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Keep The Aspidistra Flying Review

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For Gordon Comstock (Grant), trotting out advertising slogans is smothering his poetic muse - he needs his freedom. So, to the chagrin of faithful girlfriend Rosemary (Bonham Carter) and sister Julia (Harriet Walter), he exchanges well-paid employment for toil in a dead-end bookstore and frequent, vitriolic outbursts at the aspidistra plant innocently decorating his lodgings.

★★★★

No real sex, no violence, no action and no slapstick comedy. In the absence of such investor-friendly levers, it is - as director Bierman (the man behind Vampire's Kiss) freely admits - no small wonder that having finally prised the rights to George's third novel from the guarded Orwell estate, it took a further decade to get the film off the ground. A painful insight, perhaps, into the author's own personal despair and professional frustration, reflected in this semi-autobiographical tale.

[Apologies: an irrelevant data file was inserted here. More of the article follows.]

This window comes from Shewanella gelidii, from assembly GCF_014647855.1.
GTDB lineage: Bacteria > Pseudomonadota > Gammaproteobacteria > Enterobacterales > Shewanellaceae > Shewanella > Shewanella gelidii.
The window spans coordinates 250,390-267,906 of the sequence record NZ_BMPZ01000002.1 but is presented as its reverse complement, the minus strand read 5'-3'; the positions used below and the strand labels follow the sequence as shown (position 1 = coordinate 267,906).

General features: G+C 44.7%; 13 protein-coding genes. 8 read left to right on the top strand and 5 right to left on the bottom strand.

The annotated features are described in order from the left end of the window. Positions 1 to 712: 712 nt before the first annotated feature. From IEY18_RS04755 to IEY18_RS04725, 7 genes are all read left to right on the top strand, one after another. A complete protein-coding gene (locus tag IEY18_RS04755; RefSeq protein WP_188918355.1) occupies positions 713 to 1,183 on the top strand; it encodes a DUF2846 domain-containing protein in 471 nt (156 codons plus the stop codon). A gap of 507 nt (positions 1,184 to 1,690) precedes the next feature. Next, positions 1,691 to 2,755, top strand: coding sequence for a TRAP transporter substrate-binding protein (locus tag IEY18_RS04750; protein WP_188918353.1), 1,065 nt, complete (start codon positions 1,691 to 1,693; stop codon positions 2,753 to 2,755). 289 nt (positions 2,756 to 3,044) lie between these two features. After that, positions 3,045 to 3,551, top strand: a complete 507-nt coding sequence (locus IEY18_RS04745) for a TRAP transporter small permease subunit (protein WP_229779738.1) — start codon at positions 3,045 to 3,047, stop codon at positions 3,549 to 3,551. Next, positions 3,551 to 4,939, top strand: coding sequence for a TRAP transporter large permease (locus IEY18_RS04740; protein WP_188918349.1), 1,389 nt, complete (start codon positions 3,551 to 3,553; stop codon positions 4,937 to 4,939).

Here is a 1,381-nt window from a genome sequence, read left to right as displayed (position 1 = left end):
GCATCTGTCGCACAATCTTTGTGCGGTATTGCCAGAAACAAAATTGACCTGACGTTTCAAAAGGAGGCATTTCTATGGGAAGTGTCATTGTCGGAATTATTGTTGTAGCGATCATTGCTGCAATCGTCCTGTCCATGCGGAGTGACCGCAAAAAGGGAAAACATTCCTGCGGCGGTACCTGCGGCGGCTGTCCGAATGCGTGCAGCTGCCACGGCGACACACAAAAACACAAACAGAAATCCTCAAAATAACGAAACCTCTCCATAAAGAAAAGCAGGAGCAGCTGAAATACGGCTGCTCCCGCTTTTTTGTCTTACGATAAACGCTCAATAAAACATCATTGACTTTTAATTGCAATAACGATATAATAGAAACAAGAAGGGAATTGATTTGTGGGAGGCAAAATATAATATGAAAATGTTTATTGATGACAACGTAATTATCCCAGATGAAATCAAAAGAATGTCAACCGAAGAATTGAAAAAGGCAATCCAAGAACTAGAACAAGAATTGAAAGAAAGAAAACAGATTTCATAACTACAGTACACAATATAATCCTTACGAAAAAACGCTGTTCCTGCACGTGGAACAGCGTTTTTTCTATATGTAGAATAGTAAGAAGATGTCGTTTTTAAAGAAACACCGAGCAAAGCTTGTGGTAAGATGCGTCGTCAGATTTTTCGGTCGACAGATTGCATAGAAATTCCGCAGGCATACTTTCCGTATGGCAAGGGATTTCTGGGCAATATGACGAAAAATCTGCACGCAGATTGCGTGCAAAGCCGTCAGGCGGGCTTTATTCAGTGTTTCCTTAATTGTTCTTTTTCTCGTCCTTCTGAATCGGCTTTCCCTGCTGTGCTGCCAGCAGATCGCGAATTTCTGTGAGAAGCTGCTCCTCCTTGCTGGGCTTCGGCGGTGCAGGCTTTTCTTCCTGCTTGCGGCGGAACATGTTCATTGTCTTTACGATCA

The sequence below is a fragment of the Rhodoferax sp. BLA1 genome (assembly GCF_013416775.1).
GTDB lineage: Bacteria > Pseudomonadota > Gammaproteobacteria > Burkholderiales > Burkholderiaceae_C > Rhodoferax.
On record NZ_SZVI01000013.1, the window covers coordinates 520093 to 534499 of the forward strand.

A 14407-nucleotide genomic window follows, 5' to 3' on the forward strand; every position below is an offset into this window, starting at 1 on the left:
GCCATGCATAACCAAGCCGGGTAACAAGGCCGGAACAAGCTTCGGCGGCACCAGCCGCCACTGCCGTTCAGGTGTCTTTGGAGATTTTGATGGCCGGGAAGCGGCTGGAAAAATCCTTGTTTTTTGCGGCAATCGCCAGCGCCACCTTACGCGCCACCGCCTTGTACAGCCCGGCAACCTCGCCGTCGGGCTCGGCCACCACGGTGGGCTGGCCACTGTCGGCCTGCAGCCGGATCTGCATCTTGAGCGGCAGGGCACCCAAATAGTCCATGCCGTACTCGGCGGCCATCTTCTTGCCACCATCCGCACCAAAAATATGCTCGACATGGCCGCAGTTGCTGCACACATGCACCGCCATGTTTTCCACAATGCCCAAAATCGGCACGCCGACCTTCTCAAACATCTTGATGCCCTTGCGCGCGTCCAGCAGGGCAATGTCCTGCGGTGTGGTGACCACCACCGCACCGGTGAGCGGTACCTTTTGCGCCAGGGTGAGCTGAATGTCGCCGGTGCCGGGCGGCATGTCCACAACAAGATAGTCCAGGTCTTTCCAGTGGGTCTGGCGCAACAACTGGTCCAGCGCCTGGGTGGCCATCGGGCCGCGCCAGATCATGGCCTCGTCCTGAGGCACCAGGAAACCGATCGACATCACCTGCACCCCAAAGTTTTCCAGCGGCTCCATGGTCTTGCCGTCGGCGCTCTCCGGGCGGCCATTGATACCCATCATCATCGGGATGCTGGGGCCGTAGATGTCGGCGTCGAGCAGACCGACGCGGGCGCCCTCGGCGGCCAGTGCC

Trimmed from the novel's ranging, heavily-populated scope, Bierman's film focuses simply on his central romantic duet - and the strain exerted by Comstock's artistic pretensions - and becomes a sprightly and sweet-natured comedy, with warmth, wit and characters worth caring about. In Grant's highly-skilled hands, Comstock is a literate, pseudo-philosophy-spouting dervish, with a pragmatic Bonham Carter making the ideal foil.

This carefully crafted picture deserves - for entirely different reasons - as much attention as Orwell's more famous works. It's funny, without jokes, touching, without sentimentality, and it features Grant spitting "You verdant bastard" at a hapless aspidistra with a blend of humour and venom that neatly and effectively characterises the whole film.

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